War in the Story
These excerpts perfectly illustrate the general idea of music throughout the story, in very different dramatic situations. We are not here in a “War movie” even though it is a movie about War. The fight scenes are not illustrated by the music, which therefore retains a very specific narrative line, calling up this desire of freedom, both for the Villagers but also for Hans and Max, who fled Germany in quest of peace and quiet.
We can see the strength of a well-thought-out Leitmotiv to dress with cleverness sometimes contradictory situations, weaving an independent line while supporting the action, without “accompanying the viewer by the hand” but, on the contrary, bringing to him some additionnal feelings and reflexions’ elements.
And for the Record...
Ah, I forgot to tell you : I wrote a second theme totally outside our agreements. You will find it out in the studio !
This is how Ennio Morricone concluded the phone call exchanged with Christian Carion during the 2015 New year’s wishes (cf. french Interview for the Underscores’ magazine ). Pierluigi Pietroniro, Violinist of the Orchestra which played the Original Soundtrack and faithful Composer’s Collaborator since 1983 told me about this very specific situation on the Recording session :
“The Director didn’t know all the tracks before recording” – The Maestro was familiar with this working before Shootings and Recording sometimes before the end of post-production but it’s much more uncommon in Film Music.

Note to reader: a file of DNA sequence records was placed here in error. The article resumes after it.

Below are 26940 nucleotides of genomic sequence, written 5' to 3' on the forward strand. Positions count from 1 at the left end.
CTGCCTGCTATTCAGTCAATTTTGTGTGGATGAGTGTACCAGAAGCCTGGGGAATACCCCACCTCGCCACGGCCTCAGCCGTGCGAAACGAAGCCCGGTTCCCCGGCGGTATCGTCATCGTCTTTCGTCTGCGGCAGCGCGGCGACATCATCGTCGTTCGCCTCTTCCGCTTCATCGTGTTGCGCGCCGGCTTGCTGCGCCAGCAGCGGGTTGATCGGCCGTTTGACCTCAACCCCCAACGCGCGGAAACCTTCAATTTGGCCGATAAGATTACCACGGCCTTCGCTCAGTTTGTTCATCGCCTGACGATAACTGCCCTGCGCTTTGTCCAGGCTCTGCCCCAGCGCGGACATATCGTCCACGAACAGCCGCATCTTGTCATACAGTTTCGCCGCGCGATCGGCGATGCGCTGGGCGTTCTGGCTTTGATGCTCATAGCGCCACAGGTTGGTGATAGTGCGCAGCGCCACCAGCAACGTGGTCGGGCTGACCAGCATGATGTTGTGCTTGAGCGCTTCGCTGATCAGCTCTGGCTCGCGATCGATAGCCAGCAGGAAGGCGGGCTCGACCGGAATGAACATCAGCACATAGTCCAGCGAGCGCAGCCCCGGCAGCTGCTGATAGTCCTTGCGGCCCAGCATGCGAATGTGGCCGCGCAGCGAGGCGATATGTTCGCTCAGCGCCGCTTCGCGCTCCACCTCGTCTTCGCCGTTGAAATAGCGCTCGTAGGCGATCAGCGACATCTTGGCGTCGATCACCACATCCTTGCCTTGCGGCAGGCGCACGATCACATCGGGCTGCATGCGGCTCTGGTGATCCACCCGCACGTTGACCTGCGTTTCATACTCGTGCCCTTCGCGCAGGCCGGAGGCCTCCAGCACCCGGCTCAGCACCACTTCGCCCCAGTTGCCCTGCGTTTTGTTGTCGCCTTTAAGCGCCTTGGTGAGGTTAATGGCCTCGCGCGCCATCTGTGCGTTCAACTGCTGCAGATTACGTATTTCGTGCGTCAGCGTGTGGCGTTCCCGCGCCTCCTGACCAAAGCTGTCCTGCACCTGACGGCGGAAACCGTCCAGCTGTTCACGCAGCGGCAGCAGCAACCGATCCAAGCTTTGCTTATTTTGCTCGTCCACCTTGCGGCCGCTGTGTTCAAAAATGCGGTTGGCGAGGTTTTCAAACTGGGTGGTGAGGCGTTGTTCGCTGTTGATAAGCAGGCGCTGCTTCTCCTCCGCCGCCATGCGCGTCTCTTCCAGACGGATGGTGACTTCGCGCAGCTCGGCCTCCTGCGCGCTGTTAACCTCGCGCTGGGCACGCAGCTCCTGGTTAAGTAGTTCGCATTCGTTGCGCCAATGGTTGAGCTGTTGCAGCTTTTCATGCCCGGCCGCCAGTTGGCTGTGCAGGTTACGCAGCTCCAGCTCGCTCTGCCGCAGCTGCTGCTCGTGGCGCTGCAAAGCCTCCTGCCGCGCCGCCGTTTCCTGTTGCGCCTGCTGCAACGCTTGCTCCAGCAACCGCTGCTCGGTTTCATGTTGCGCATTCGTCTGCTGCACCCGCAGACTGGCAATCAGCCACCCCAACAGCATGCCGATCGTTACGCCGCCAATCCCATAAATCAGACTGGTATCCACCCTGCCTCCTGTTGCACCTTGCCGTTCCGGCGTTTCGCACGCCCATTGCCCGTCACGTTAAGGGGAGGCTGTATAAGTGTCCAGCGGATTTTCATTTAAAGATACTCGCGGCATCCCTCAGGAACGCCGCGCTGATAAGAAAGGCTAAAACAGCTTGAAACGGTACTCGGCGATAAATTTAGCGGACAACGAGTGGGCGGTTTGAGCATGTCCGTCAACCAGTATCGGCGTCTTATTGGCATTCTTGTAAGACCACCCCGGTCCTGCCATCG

“We began to read a track that Christian Carion would discover live a bit later : Ennio wished a perfect execution when the Director would be there. When he arrives we played and recorded the music. He was really moved by it and moved towards Morricone to thank him warmly of this surprise. An intense emotion gained the room. A unique moment I had never experienced in 30 years of a session-man career.”
The not planned track in question was integrated to the film. Taking risks is one of the keys of a great author’s work. A Composer who has the confidence and freedom to explore outside specifications can sometimes (but not always) brings great surprises.
On 10 May 1940, the German Army invades Belgium and France via the Ardennes.
Frightened by the progress of the enemy, the people of the small village of Lebucquière decide, on the recommendations of the prefecture, to give up everything to go on the road, fleeing to the coast.
Among them is Paul, the village mayor. He leads the group, seeking to maintain a minimum of order and republican spirit in this nomadic life. Mado, his wife, plays music, trying to recreate the fragrance of life when friends would come to his coffee shop in the village.
Suzanne, a young teacher, acts as a scout to choose the least congested route. She supports a small German boy, Max, 8 years old, whose father Hans was arrested after the declaration of war.
During the Battle of Arras, residents are released from prison and abandoned in the deserted city. Hans manages to flee the city, accompanied by a Scottish officer, Percy, whose entire unit died under German bullets.
These two will travel together. Hans seeking to recover his son who fled the village, and Percy hoping to reach the sea to find a boat back to England.
Direction : Christian Carion
Music : Ennio Morricone
Production : Nord-Ouest Films, Pathé, France 2 Cinéma, Appaloosa Distribution, Une Hirondelle Productions.
Music nominated on the Cesars and World Soundtrack Awards 2016.
To write the script Christian Carion got inspirated by his mother’s story. Originally from the city of Cambrai, in the north, she took the exodus’ road in May 1940, like 8 million French people who fled the German army.
Additional Resources :
- Interview (in french) : Christian Carion and Ennio Morricone for the Underscores’ Magazine
- Making-of of the music made by David Dessites